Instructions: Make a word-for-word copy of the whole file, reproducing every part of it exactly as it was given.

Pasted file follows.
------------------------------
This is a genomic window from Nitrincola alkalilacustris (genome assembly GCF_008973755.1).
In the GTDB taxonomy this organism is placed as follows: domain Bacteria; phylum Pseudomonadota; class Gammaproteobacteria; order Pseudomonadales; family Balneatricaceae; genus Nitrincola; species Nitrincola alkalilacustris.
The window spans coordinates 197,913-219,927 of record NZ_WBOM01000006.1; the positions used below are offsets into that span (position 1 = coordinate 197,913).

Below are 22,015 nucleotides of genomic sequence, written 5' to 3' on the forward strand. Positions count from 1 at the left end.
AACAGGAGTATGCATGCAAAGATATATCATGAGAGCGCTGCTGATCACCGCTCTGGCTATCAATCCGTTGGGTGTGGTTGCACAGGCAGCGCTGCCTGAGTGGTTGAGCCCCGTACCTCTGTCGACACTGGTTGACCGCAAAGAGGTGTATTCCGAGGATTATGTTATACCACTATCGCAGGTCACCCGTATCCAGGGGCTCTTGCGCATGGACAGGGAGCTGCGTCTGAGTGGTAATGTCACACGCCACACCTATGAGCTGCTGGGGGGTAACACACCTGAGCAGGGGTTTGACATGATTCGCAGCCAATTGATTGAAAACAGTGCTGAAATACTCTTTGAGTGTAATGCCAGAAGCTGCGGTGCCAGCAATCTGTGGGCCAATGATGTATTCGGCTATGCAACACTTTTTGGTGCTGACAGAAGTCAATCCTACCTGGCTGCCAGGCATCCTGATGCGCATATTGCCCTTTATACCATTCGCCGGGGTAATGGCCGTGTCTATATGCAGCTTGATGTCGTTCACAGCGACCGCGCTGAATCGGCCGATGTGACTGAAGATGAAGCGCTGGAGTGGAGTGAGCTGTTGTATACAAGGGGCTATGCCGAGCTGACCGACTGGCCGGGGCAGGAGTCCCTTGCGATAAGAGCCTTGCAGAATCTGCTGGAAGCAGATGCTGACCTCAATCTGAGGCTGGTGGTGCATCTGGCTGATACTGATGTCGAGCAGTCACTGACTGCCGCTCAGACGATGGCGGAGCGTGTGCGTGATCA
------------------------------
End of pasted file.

This is a genomic window from Nitrincola alkalilacustris (genome assembly GCF_008973755.1).
In the GTDB taxonomy this organism is placed as follows: domain Bacteria; phylum Pseudomonadota; class Gammaproteobacteria; order Pseudomonadales; family Balneatricaceae; genus Nitrincola; species Nitrincola alkalilacustris.
The window spans coordinates 197,913-219,927 of record NZ_WBOM01000006.1; the positions used below are offsets into that span (position 1 = coordinate 197,913).

Below are 22,015 nucleotides of genomic sequence, written 5' to 3' on the forward strand. Positions count from 1 at the left end.
AACAGGAGTATGCATGCAAAGATATATCATGAGAGCGCTGCTGATCACCGCTCTGGCTATCAATCCGTTGGGTGTGGTTGCACAGGCAGCGCTGCCTGAGTGGTTGAGCCCCGTACCTCTGTCGACACTGGTTGACCGCAAAGAGGTGTATTCCGAGGATTATGTTATACCACTATCGCAGGTCACCCGTATCCAGGGGCTCTTGCGCATGGACAGGGAGCTGCGTCTGAGTGGTAATGTCACACGCCACACCTATGAGCTGCTGGGGGGTAACACACCTGAGCAGGGGTTTGACATGATTCGCAGCCAATTGATTGAAAACAGTGCTGAAATACTCTTTGAGTGTAATGCCAGAAGCTGCGGTGCCAGCAATCTGTGGGCCAATGATGTATTCGGCTATGCAACACTTTTTGGTGCTGACAGAAGTCAATCCTACCTGGCTGCCAGGCATCCTGATGCGCATATTGCCCTTTATACCATTCGCCGGGGTAATGGCCGTGTCTATATGCAGCTTGATGTCGTTCACAGCGACCGCGCTGAATCGGCCGATGTGACTGAAGATGAAGCGCTGGAGTGGAGTGAGCTGTTGTATACAAGGGGCTATGCCGAGCTGACCGACTGGCCGGGGCAGGAGTCCCTTGCGATAAGAGCCTTGCAGAATCTGCTGGAAGCAGATGCTGACCTCAATCTGAGGCTGGTGGTGCATCTGGCTGATACTGATGTCGAGCAGTCACTGACTGCCGCTCAGACGATGGCGGAGCGTGTGCGTGATCA